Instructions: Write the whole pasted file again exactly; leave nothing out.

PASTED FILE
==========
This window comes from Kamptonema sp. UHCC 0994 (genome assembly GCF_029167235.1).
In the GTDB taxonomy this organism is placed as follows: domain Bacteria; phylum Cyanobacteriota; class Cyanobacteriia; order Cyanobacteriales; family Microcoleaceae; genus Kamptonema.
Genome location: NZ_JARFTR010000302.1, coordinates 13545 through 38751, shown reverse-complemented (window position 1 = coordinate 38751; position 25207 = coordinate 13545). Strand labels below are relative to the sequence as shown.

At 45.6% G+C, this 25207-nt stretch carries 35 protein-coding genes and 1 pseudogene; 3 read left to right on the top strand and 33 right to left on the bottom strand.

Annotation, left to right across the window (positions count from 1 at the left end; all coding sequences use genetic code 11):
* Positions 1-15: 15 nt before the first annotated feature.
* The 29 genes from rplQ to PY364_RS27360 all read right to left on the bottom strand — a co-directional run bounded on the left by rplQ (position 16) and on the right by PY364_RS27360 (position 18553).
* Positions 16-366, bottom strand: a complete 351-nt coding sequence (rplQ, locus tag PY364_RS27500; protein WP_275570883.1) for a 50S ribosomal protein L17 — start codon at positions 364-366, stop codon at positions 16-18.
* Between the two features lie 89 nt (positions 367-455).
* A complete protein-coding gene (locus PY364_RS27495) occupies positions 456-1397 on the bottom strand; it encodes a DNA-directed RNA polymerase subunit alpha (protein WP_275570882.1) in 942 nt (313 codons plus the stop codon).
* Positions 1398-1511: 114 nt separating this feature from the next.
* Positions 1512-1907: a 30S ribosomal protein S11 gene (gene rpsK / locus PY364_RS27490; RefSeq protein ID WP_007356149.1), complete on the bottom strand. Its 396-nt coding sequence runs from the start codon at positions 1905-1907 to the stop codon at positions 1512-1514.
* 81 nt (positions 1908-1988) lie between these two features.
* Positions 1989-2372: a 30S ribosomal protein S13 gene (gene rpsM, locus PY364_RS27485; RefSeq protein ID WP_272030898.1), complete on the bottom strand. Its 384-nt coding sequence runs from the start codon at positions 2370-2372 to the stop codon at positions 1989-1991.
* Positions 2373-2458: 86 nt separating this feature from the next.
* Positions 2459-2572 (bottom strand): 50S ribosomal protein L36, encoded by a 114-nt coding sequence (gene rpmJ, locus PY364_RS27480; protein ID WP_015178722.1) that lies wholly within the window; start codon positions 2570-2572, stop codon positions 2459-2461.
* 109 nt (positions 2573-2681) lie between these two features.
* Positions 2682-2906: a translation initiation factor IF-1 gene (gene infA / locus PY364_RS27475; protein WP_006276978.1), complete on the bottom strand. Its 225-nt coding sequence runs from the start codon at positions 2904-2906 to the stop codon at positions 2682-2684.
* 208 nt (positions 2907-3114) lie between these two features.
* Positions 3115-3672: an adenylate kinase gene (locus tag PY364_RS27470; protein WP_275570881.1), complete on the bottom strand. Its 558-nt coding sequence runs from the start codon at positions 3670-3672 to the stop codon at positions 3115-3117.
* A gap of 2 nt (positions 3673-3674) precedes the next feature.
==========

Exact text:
This window comes from Kamptonema sp. UHCC 0994 (genome assembly GCF_029167235.1).
In the GTDB taxonomy this organism is placed as follows: domain Bacteria; phylum Cyanobacteriota; class Cyanobacteriia; order Cyanobacteriales; family Microcoleaceae; genus Kamptonema.
Genome location: NZ_JARFTR010000302.1, coordinates 13545 through 38751, shown reverse-complemented (window position 1 = coordinate 38751; position 25207 = coordinate 13545). Strand labels below are relative to the sequence as shown.

At 45.6% G+C, this 25207-nt stretch carries 35 protein-coding genes and 1 pseudogene; 3 read left to right on the top strand and 33 right to left on the bottom strand.

Annotation, left to right across the window (positions count from 1 at the left end; all coding sequences use genetic code 11):
* Positions 1-15: 15 nt before the first annotated feature.
* The 29 genes from rplQ to PY364_RS27360 all read right to left on the bottom strand — a co-directional run bounded on the left by rplQ (position 16) and on the right by PY364_RS27360 (position 18553).
* Positions 16-366, bottom strand: a complete 351-nt coding sequence (rplQ, locus tag PY364_RS27500; protein WP_275570883.1) for a 50S ribosomal protein L17 — start codon at positions 364-366, stop codon at positions 16-18.
* Between the two features lie 89 nt (positions 367-455).
* A complete protein-coding gene (locus PY364_RS27495) occupies positions 456-1397 on the bottom strand; it encodes a DNA-directed RNA polymerase subunit alpha (protein WP_275570882.1) in 942 nt (313 codons plus the stop codon).
* Positions 1398-1511: 114 nt separating this feature from the next.
* Positions 1512-1907: a 30S ribosomal protein S11 gene (gene rpsK / locus PY364_RS27490; RefSeq protein ID WP_007356149.1), complete on the bottom strand. Its 396-nt coding sequence runs from the start codon at positions 1905-1907 to the stop codon at positions 1512-1514.
* 81 nt (positions 1908-1988) lie between these two features.
* Positions 1989-2372: a 30S ribosomal protein S13 gene (gene rpsM, locus PY364_RS27485; RefSeq protein ID WP_272030898.1), complete on the bottom strand. Its 384-nt coding sequence runs from the start codon at positions 2370-2372 to the stop codon at positions 1989-1991.
* Positions 2373-2458: 86 nt separating this feature from the next.
* Positions 2459-2572 (bottom strand): 50S ribosomal protein L36, encoded by a 114-nt coding sequence (gene rpmJ, locus PY364_RS27480; protein ID WP_015178722.1) that lies wholly within the window; start codon positions 2570-2572, stop codon positions 2459-2461.
* 109 nt (positions 2573-2681) lie between these two features.
* Positions 2682-2906: a translation initiation factor IF-1 gene (gene infA / locus PY364_RS27475; protein WP_006276978.1), complete on the bottom strand. Its 225-nt coding sequence runs from the start codon at positions 2904-2906 to the stop codon at positions 2682-2684.
* 208 nt (positions 2907-3114) lie between these two features.
* Positions 3115-3672: an adenylate kinase gene (locus tag PY364_RS27470; protein WP_275570881.1), complete on the bottom strand. Its 558-nt coding sequence runs from the start codon at positions 3670-3672 to the stop codon at positions 3115-3117.
* A gap of 2 nt (positions 3673-3674) precedes the next feature.